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RIZAL LAW

Republic Act 1425


 Otherwise known as
RIZAL LAW, enacted 1956
- mandates the teaching of the life, works and writings of Rizal in all schools in the country
 Sen. Jose P. Laurel – sponsored Rizal Law since Rizal was the Founder of Filipino nationality and
the architect of the Filipino nation
 Sen. J.P. Laurel – “Reading and studying Rizal’s life, teachings and writings will enable the Filipino
youth to gain incorruptible confidence, direction, courage, and determination to move forward in
our people’s journey towards an abundant life.”

Policy Statements: Rizal law seeks to accomplish the following objectives:

1. “To rededicate the lives of the youth to the ideals of freedom and nationalism, for which
for which our live and died;
2. To pay tribute to our national hero for devoting his life and works in shaping the Filipino
character
3. 3) To gain an inspiring source of patriotism thru the study of Rizal’s life, works and writings

Teaching of Rizal Course in higher education is anchored on the patriotic policy statements of
Rizal Law and the patriotic goals set by the then Board of National Education

RIZAL, An American-sponsored Hero

 Taft Commission of 1901 – contenders for the title of “national hero” were Rizal, Aguinaldo,
Bonifacio and Mabini.
 The following Acts enacted by the Phil. Commission to implement the sponsorship of a Rizal Law:
 Act No. 137, which organized a politico-military district and named it as the province of Rizal in
honor of him
 Act No. 243, which authorized a public subscription for the erection of a monument in honor of
Rizal at Luneta; and
 Act No. 345, which set aside the anniversary of Rizal’s death as a day of observance

Renato Constantino (1969)


 Claims that Rizal was an American-sponsored hero.
 The Taft Commission of 1901, not the Filipino people chose Rizal to become our country’s
national hero.
 Factors contributing to the acceptability of Rizal as Philippines’ official hero:
 Rizal was already dead at the time the Americans began their aggression in the Philippines
 No embarrassing anti-American quotations could ever be attributed to Rizal
 Rizal’s dramatic martyrdom had already made him the symbol of Spanish oppression
 Despite the controversy on Rizal’s heroism, it can’t be denied that he gave form to the aspiration
of the Filipino people, thereby giving rise to our people’s nationalist struggle.
 Due to his qualities, he was able to serve the pressing needs of the people.
 Rizal was able to see the problems generated by historical forces, discern the new social needs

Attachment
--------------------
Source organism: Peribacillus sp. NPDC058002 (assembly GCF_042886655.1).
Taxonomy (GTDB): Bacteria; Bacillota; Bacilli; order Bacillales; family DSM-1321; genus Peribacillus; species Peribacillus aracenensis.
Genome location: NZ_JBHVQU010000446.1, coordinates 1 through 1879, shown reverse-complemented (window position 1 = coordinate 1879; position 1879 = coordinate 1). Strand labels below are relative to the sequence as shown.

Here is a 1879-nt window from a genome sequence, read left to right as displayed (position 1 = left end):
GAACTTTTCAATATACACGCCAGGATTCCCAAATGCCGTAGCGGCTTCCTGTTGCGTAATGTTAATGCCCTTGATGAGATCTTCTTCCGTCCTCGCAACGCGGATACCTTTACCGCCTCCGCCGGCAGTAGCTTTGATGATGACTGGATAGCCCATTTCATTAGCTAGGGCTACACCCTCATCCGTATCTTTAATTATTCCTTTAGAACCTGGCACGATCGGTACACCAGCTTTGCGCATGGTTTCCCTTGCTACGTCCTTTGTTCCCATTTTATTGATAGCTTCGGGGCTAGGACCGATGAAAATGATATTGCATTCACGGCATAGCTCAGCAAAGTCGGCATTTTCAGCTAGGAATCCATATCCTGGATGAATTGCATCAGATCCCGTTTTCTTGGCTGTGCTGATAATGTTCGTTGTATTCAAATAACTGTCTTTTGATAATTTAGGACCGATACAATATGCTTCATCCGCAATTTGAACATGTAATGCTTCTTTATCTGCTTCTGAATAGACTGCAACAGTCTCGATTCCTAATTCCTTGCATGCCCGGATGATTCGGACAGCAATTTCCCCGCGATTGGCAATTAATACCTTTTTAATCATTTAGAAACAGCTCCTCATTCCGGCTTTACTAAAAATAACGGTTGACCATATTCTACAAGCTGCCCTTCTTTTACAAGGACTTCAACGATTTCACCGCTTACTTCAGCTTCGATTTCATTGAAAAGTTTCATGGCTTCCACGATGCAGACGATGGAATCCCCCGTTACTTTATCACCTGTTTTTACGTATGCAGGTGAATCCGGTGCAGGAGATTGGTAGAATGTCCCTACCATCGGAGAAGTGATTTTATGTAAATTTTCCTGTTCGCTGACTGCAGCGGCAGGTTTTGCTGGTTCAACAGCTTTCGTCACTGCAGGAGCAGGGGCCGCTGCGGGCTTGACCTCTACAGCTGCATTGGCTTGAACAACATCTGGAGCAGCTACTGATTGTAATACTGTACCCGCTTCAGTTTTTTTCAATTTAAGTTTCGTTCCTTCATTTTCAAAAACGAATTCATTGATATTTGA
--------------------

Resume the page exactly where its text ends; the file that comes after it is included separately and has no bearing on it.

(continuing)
created by the historical development of new social relationships, and take an active part in
meeting these needs.
 He served the Filipino people by consciously articulating the unconscious course of events.

Leon Ma. Guerrero (1998)


 It is the Filipinos who have chosen Rizal to be the symbol of our nationalism as a people even
before he died.
 Rizal’s martyrdom was only a confirmation of a spiritual dominion that even the Katipunan
acknowledged by staging a revolution in his name.
 Conclusions drawn:
1) Since the Filipinos love peace, they have chosen to magnify a man of peace above
men of war;
2) Because Filipinos are lovers of freedom and justice, they have given their worship to
a man who gave up all comforts and pleasures of peace for their sake, and
3) Filipinos prize virtue more than victory, and sacrifice above success

Rizal: The First Filipino

 It was Rizal who first called the Philippines his fatherland.


 He taught his countrymen that they could be something(somebody) else, Filipinos who were
members of the Filipino nation.
 He was the first to work towards the unification of the Phil. Archipelago into a compact and
homogeneous body based on common interests and mutual protection
Teodoro A. Agoncillo (1986)
 Rizal was acceptable as a national hero to the Americans – he was a symbol of assimilation (the
American policy then in the Philippines)
Rizal Pioneer Asian Nationalist Leader (Coates, 1969)
 Born in the same decade with other Asian nationalist leaders: Mohandas Gandhi; Rabindranath
Tagore and Sun Yat-Sen. All challeged the West.
 Rizal’s ideas matured at an early age.
 Gandhi as schoolboy and Sun was a student, Rizal was articulating equality between Europe and
Asia in his speeches, articles and letters
Rizal: First Exponent of Asian Nationalism
 He was the source of inspiration for the outbreak of the Philippine Revolution of 1986
 Despite his opposition due to premature and inadequate organization, the revolution broke out,
which can be considered the first genuine uprising by an Asian people against Western
colonialism (Ocampo, 1969).
Rizal: Pioneer Exponent of Liberal Democracy in Asia
 Even before Gandhi and Sun Yat-Sen began their career of political agitation, Rizal through his
essays, letters and novels had already spoken out with firmness and courage ideas on liberal
democracy, which includes:the worth & dignity of the individual; inviolability of human rights;
innate equality of all men & races; necessity for constitutional government; due process of
law; popular sovereignty as the basis of all political authority; faith in human reason &
enlightenment; the rights of the masses to public education, and belief in social progress
through freedom
 “Asia for Asians”
Rizal was the first Asian leader to assert that the aforementioned ideas and principles be
established in Asia for the benefit of Asians. Through him the basic tenets of modern & social
democracy were given a major voice in Asia for the first time